Schartoff: What is one of the lessons you can take away having launched a Kickstarter campaign?
Schauder: I’m going to quote one of our backers because I couldn’t say it any better: The power of visual storytelling and the paradigm shift created by both the democratization of distribution and funding (Kickstarter), along with social networking, have created a new set of possibilities for film as a vehicle for social activism AND entertainment.
In other words, as filmmakers, when you’ve got a strong project, you don’t need to be a slave to networks, festivals or other gatekeepers any more. Programmers and gatekeepers can have a somewhat antiquated vision of what audiences want to see, whereas Kickstarter is a kind of public referendum of what’s going to work with an audience, what they in fact WANT to see, and it’s difficult to ignore it. Kickstarter, when it goes well, can accomplish many of the same things, and probably more, than most festivals could. We never would have imagined getting this level of press attention before the film has even premiered! That said, we’ll now start working with a publicist.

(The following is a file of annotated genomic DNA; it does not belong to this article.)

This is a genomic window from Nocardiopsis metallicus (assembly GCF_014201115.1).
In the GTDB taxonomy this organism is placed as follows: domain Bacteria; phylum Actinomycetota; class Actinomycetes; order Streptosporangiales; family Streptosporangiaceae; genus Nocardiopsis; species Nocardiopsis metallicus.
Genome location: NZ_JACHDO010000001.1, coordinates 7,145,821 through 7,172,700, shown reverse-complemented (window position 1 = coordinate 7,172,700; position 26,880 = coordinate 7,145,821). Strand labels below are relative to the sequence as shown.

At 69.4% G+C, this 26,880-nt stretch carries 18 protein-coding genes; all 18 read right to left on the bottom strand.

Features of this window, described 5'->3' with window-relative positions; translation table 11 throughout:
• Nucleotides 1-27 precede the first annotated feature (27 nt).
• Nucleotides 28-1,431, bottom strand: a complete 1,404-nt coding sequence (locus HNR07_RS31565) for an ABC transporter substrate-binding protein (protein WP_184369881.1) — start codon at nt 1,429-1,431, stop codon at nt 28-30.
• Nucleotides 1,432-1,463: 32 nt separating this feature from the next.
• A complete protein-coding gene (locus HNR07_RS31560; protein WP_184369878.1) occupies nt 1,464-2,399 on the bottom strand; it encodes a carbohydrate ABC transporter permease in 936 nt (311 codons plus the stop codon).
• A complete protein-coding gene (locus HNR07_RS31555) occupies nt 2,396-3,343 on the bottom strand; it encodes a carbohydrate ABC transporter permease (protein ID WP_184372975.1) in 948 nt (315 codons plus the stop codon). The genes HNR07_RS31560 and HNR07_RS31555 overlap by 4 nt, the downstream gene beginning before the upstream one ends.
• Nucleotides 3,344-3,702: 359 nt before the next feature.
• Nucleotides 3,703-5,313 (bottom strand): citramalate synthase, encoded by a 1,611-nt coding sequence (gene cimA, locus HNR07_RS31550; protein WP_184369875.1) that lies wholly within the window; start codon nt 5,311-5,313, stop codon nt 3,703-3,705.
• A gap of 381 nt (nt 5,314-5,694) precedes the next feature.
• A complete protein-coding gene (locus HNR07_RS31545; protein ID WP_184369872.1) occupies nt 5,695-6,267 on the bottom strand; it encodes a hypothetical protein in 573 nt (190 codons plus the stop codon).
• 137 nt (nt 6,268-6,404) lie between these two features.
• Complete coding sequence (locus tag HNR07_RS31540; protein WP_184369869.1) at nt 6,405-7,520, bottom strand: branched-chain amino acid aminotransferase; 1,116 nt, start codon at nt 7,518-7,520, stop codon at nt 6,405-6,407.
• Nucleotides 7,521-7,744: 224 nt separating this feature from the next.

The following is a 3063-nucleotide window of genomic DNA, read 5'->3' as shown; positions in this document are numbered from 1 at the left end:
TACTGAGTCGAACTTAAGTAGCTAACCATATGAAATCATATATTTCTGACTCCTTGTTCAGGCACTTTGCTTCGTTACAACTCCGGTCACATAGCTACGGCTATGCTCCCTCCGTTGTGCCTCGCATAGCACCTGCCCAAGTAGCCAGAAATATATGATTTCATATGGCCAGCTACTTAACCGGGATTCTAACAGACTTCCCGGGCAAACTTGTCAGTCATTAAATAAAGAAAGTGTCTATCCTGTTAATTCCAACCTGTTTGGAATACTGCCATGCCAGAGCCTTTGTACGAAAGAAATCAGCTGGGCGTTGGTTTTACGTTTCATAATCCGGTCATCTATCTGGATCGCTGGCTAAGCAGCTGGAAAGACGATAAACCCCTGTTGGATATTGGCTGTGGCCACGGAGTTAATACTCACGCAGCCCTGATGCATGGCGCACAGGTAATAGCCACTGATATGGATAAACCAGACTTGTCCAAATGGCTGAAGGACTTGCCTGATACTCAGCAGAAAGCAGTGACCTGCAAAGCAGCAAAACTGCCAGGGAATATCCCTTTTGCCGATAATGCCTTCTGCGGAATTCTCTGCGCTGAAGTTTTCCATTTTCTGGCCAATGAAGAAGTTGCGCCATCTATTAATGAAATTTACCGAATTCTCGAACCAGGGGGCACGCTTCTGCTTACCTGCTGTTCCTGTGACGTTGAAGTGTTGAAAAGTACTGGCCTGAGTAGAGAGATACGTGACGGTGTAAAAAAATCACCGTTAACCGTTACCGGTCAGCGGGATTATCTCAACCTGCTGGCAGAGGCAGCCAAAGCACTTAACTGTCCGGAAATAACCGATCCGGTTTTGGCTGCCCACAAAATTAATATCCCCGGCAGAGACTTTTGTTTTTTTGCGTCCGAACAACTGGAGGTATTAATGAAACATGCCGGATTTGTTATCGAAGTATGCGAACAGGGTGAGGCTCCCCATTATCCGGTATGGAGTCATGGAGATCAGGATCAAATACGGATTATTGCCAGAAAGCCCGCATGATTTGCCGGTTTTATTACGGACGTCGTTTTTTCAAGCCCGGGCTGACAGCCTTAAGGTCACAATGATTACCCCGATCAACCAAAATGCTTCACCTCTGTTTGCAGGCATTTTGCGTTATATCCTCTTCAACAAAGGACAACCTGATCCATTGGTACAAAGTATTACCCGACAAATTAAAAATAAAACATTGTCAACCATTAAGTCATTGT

We’ve now migrated our fundraising to the film’s website, theiranjob.com, which is important because we still need to raise more. Luckily there is now a lot of momentum and excitement around the film and plenty of people who’re interested in helping this film get the widest audience possible even after Kickstarter ended. They can now donate through the site and it’s actually 100% tax deductible now –something Kickstarter couldn’t offer.
Listen to Adam Schartoff’s conversation on BBOX Radio with The Iran Job filmmakers Till Schauder and Sara Nodjoumi for more on their fundraising campaign and the production of film.